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5. Functions

Functions provide a method of defining a computation that can be executed later. Functions in bc always compute a value and return it to the caller. Function definitions are "dynamic" in the sense that a function is undefined until a definition is encountered in the input. That definition is then used until another definition function for the same name is encountered. The new definition then replaces the older definition. A function is defined as follows:

define name ( parameters ) { newline
    auto_list   statement_list }

A function call is just an expression of the form "name (parameters)".

Parameters are numbers or arrays (an extension). In the function definition, zero or more parameters are defined by listing their names separated by commas. Numbers are only call by value parameters. Arrays are only call by variable. Arrays are specified in the parameter definition by the notation "name[ ]". In the function call, actual parameters are full expressions for number parameters. The same notation is used for passing arrays as for defining array parameters. The named array is passed by variable to the function. Since function definitions are dynamic, parameter numbers and types are checked when a function is called. Any mismatch in number or types of parameters will cause a runtime error. A runtime error will also occur for the call to an undefined function.

The auto_list is an optional list of variables that are for "local" use. The syntax of the auto list (if present) is "auto name, ... ;". (The semicolon is optional.) Each name is the name of an auto variable. Arrays may be specified by using the same notation as used in parameters. These variables have their values pushed onto a stack at the start of the function. The variables are then initialized to zero and used throughout the execution of the function. At function exit, these variables are popped so that the original value (at the time of the function call) of these variables are restored. The parameters are really auto variables that are initialized to a value provided in the function call. Auto variables are different than traditional local variables because if function A calls function B, B may access function A's auto variables by just using the same name, unless function B has called them auto variables. Due to the fact that auto variables and parameters are pushed onto a stack, bc supports recursive functions.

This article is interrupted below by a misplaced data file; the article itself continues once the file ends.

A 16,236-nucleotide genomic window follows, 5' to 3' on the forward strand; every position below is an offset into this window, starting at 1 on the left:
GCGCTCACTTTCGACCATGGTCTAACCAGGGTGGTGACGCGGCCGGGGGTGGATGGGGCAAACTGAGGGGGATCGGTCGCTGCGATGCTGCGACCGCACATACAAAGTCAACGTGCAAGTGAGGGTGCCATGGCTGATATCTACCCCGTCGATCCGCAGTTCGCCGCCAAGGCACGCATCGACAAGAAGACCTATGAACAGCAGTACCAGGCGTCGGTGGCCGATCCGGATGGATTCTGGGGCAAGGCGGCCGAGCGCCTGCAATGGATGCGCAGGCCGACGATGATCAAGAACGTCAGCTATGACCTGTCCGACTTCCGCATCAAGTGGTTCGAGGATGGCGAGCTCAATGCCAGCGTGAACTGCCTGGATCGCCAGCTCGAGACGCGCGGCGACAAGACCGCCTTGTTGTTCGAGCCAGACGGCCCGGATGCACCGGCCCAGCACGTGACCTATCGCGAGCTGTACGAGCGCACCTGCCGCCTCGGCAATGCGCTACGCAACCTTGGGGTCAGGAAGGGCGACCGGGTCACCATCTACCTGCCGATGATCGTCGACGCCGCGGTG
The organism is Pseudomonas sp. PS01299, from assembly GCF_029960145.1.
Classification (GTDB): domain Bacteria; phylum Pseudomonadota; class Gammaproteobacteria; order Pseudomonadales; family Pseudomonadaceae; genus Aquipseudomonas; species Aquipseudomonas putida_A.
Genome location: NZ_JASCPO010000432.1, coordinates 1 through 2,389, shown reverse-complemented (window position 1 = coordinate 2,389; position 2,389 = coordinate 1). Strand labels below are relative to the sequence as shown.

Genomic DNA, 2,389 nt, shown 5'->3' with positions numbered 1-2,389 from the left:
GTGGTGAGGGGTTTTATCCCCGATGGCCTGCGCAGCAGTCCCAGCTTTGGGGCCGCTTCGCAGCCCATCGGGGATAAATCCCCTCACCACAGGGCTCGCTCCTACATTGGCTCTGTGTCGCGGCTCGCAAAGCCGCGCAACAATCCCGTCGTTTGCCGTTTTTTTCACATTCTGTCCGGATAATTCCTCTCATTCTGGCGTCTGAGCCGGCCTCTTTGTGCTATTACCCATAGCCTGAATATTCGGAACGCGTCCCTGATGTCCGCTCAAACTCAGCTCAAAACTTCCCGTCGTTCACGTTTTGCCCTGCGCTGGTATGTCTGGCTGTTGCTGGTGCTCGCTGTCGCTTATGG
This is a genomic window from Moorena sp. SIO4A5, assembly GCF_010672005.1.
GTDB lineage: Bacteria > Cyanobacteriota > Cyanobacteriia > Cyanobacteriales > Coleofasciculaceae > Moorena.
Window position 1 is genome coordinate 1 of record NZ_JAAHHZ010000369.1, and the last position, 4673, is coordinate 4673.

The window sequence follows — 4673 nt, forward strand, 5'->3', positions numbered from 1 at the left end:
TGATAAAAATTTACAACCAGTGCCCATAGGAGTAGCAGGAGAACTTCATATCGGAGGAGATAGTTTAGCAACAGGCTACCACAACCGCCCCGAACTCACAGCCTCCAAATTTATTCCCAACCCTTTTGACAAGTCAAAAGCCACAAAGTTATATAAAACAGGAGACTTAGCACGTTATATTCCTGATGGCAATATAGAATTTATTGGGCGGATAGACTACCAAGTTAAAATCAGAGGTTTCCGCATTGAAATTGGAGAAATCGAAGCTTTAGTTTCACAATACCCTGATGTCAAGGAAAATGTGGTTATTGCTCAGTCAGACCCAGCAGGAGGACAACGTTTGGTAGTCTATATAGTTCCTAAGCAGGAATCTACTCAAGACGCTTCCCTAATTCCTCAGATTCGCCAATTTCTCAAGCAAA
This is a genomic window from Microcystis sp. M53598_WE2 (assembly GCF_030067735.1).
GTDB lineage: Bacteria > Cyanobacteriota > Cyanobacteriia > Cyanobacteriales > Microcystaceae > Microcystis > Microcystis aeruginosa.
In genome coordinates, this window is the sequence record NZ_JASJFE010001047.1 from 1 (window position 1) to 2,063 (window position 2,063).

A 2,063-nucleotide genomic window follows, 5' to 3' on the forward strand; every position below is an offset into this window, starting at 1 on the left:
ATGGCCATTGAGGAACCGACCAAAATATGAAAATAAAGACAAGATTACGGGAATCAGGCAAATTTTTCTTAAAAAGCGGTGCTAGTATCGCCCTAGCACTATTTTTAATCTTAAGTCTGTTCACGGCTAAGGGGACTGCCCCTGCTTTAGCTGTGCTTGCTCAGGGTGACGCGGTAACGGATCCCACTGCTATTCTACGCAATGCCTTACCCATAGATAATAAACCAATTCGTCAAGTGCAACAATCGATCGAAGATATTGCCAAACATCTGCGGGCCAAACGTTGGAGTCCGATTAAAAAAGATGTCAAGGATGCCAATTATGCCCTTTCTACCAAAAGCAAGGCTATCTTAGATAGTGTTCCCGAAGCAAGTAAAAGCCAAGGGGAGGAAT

The function body is a list of bc statements. Again, statements are separated by semicolons or newlines. Return statements cause the termination of a function and the return of a value. There are two versions of the return statement. The first form, "return", returns the value 0 to the calling expression. The second form, "return ( expression )", computes the value of the expression and returns that value to the calling expression. There is an implied "return (0)" at the end of every function. This allows a function to terminate and return 0 without an explicit return statement.

Functions also change the usage of the variable ibase. All constants in the function body will be converted using the value of ibase at the time of the function call. Changes of ibase will be ignored during the execution of the function except for the standard function read, which will always use the current value of ibase for conversion of numbers.

As an extension, the format of the definition has been slightly relaxed. The standard requires the opening brace be on the same line as the define keyword and all other parts must be on following lines. This version of bc will allow any number of newlines before and after the opening brace of the function. For example, the following definitions are legal.

   define d (n) { return (2*n); }
   define d (n)
       { return (2*n); }

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